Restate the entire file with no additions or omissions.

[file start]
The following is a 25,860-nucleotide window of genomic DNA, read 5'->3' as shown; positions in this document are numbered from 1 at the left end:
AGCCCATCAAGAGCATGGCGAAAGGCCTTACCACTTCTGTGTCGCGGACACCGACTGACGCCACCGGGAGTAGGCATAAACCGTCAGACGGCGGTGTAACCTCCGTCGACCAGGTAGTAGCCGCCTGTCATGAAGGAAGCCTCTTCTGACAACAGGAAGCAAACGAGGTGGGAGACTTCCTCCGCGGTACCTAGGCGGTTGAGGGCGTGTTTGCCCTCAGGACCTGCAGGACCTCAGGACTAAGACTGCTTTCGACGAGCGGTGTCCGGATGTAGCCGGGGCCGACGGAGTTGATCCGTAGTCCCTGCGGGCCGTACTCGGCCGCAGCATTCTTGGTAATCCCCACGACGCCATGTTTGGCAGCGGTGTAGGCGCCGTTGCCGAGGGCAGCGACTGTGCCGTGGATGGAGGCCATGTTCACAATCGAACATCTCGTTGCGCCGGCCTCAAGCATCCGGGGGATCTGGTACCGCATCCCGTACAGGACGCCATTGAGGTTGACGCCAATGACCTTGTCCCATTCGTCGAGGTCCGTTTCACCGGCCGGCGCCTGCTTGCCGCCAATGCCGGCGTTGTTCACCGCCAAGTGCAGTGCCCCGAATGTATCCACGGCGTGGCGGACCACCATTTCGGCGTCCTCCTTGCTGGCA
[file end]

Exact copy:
The following is a 25,860-nucleotide window of genomic DNA, read 5'->3' as shown; positions in this document are numbered from 1 at the left end:
AGCCCATCAAGAGCATGGCGAAAGGCCTTACCACTTCTGTGTCGCGGACACCGACTGACGCCACCGGGAGTAGGCATAAACCGTCAGACGGCGGTGTAACCTCCGTCGACCAGGTAGTAGCCGCCTGTCATGAAGGAAGCCTCTTCTGACAACAGGAAGCAAACGAGGTGGGAGACTTCCTCCGCGGTACCTAGGCGGTTGAGGGCGTGTTTGCCCTCAGGACCTGCAGGACCTCAGGACTAAGACTGCTTTCGACGAGCGGTGTCCGGATGTAGCCGGGGCCGACGGAGTTGATCCGTAGTCCCTGCGGGCCGTACTCGGCCGCAGCATTCTTGGTAATCCCCACGACGCCATGTTTGGCAGCGGTGTAGGCGCCGTTGCCGAGGGCAGCGACTGTGCCGTGGATGGAGGCCATGTTCACAATCGAACATCTCGTTGCGCCGGCCTCAAGCATCCGGGGGATCTGGTACCGCATCCCGTACAGGACGCCATTGAGGTTGACGCCAATGACCTTGTCCCATTCGTCGAGGTCCGTTTCACCGGCCGGCGCCTGCTTGCCGCCAATGCCGGCGTTGTTCACCGCCAAGTGCAGTGCCCCGAATGTATCCACGGCGTGGCGGACCACCATTTCGGCGTCCTCCTTGCTGGCA